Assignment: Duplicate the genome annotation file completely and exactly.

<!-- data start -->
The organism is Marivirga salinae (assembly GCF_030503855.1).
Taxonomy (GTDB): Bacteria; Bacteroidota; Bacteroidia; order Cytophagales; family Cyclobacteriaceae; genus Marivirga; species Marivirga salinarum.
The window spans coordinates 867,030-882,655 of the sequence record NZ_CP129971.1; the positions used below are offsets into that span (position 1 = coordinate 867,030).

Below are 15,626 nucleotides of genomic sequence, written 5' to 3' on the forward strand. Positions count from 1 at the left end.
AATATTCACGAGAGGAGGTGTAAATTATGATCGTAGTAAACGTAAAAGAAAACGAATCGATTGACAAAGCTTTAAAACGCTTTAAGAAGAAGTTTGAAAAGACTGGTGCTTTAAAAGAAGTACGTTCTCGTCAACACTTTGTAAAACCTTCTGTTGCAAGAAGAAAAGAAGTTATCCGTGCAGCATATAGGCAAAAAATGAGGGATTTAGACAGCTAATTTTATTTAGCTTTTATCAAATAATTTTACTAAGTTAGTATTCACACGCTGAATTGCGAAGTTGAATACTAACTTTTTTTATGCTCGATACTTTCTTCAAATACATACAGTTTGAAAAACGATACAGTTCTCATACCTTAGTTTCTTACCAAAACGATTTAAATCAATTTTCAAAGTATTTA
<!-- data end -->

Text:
The organism is Marivirga salinae (assembly GCF_030503855.1).
Taxonomy (GTDB): Bacteria; Bacteroidota; Bacteroidia; order Cytophagales; family Cyclobacteriaceae; genus Marivirga; species Marivirga salinarum.
The window spans coordinates 867,030-882,655 of the sequence record NZ_CP129971.1; the positions used below are offsets into that span (position 1 = coordinate 867,030).

Below are 15,626 nucleotides of genomic sequence, written 5' to 3' on the forward strand. Positions count from 1 at the left end.
AATATTCACGAGAGGAGGTGTAAATTATGATCGTAGTAAACGTAAAAGAAAACGAATCGATTGACAAAGCTTTAAAACGCTTTAAGAAGAAGTTTGAAAAGACTGGTGCTTTAAAAGAAGTACGTTCTCGTCAACACTTTGTAAAACCTTCTGTTGCAAGAAGAAAAGAAGTTATCCGTGCAGCATATAGGCAAAAAATGAGGGATTTAGACAGCTAATTTTATTTAGCTTTTATCAAATAATTTTACTAAGTTAGTATTCACACGCTGAATTGCGAAGTTGAATACTAACTTTTTTTATGCTCGATACTTTCTTCAAATACATACAGTTTGAAAAACGATACAGTTCTCATACCTTAGTTTCTTACCAAAACGATTTAAATCAATTTTCAAAGTATTTA